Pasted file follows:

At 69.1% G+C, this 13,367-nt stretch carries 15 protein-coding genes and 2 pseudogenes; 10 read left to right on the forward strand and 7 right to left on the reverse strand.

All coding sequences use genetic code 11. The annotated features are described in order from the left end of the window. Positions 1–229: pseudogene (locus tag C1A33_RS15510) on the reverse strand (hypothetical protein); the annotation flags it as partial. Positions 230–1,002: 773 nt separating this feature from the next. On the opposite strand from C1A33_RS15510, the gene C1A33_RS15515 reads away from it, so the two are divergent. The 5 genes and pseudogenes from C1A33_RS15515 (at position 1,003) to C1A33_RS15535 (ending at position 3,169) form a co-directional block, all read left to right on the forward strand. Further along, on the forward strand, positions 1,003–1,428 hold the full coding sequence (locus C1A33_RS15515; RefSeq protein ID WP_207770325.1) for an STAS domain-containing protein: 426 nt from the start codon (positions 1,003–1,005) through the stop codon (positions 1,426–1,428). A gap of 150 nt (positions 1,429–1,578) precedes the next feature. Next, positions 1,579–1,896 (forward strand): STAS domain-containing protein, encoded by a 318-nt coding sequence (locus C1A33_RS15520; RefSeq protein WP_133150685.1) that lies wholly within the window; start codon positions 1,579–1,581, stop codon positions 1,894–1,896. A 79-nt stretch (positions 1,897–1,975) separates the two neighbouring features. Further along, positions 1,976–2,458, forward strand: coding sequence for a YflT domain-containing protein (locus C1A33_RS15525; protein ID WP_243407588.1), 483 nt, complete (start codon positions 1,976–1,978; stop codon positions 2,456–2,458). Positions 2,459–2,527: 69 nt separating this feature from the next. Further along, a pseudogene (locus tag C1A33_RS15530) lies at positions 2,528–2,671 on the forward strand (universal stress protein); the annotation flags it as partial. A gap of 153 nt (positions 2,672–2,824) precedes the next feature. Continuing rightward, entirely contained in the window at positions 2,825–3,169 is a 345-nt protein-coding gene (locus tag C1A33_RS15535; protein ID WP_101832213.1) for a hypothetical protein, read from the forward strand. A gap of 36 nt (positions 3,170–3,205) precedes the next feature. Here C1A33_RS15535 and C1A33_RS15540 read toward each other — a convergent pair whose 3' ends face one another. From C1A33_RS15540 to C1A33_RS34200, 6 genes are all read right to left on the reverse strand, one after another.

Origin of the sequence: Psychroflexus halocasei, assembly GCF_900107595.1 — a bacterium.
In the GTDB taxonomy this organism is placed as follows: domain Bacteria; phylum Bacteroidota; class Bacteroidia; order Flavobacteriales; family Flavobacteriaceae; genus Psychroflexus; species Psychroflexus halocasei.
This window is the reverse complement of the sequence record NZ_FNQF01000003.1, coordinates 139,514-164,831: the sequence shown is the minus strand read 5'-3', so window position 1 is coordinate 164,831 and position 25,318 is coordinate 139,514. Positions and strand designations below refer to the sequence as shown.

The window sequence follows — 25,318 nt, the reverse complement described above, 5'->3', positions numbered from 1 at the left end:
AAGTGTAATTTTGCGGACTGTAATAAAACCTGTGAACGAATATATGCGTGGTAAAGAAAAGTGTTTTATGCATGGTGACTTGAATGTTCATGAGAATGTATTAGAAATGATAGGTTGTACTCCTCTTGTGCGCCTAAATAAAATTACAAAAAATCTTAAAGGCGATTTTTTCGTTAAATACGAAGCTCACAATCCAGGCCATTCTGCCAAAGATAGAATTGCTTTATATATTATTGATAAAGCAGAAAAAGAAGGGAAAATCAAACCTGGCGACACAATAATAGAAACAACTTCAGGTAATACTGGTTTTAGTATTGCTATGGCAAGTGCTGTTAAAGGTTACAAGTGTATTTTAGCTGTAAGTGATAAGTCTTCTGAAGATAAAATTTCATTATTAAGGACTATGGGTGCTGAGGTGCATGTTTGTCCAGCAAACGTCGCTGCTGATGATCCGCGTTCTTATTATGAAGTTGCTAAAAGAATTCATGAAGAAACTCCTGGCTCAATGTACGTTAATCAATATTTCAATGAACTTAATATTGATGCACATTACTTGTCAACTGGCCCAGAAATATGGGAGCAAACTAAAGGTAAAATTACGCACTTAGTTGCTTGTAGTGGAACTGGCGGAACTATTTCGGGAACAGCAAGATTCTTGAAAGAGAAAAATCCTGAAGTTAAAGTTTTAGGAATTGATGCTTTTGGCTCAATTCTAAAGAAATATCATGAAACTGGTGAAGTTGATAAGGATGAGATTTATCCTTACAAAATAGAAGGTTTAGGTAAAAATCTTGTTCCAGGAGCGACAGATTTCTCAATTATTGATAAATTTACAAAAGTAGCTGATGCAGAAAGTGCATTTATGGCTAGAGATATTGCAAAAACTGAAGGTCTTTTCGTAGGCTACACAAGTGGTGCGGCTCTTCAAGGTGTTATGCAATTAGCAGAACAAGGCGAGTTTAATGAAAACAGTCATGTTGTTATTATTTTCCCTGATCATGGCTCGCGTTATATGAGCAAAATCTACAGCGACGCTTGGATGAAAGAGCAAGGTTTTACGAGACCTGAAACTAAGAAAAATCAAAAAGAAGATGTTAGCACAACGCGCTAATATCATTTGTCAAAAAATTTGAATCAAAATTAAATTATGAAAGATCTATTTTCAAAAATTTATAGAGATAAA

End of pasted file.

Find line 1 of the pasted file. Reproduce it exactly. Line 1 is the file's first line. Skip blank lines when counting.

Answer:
At 69.1% G+C, this 13,367-nt stretch carries 15 protein-coding genes and 2 pseudogenes; 10 read left to right on the forward strand and 7 right to left on the reverse strand.